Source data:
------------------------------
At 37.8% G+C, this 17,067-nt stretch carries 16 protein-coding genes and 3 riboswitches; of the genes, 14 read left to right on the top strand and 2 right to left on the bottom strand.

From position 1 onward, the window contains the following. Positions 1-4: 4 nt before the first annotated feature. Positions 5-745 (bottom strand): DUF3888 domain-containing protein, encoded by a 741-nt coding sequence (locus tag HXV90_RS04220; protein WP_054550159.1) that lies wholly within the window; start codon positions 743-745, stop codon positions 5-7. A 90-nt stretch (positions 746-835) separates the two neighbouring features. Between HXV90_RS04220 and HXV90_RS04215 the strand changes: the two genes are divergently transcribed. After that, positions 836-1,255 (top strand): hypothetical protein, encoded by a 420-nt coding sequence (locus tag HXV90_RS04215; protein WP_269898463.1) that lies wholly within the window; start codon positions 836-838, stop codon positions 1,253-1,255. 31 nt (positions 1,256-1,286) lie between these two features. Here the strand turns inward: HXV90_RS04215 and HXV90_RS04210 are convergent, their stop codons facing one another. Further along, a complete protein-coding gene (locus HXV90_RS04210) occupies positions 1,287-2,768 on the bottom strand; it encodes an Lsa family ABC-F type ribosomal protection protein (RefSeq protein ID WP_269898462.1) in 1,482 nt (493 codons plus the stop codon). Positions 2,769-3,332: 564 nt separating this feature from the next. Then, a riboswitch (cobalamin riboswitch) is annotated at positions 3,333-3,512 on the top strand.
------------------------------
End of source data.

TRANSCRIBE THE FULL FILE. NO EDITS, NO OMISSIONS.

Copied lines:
At 37.8% G+C, this 17,067-nt stretch carries 16 protein-coding genes and 3 riboswitches; of the genes, 14 read left to right on the top strand and 2 right to left on the bottom strand.

From position 1 onward, the window contains the following. Positions 1-4: 4 nt before the first annotated feature. Positions 5-745 (bottom strand): DUF3888 domain-containing protein, encoded by a 741-nt coding sequence (locus tag HXV90_RS04220; protein WP_054550159.1) that lies wholly within the window; start codon positions 743-745, stop codon positions 5-7. A 90-nt stretch (positions 746-835) separates the two neighbouring features. Between HXV90_RS04220 and HXV90_RS04215 the strand changes: the two genes are divergently transcribed. After that, positions 836-1,255 (top strand): hypothetical protein, encoded by a 420-nt coding sequence (locus tag HXV90_RS04215; protein WP_269898463.1) that lies wholly within the window; start codon positions 836-838, stop codon positions 1,253-1,255. 31 nt (positions 1,256-1,286) lie between these two features. Here the strand turns inward: HXV90_RS04215 and HXV90_RS04210 are convergent, their stop codons facing one another. Further along, a complete protein-coding gene (locus HXV90_RS04210) occupies positions 1,287-2,768 on the bottom strand; it encodes an Lsa family ABC-F type ribosomal protection protein (RefSeq protein ID WP_269898462.1) in 1,482 nt (493 codons plus the stop codon). Positions 2,769-3,332: 564 nt separating this feature from the next. Then, a riboswitch (cobalamin riboswitch) is annotated at positions 3,333-3,512 on the top strand.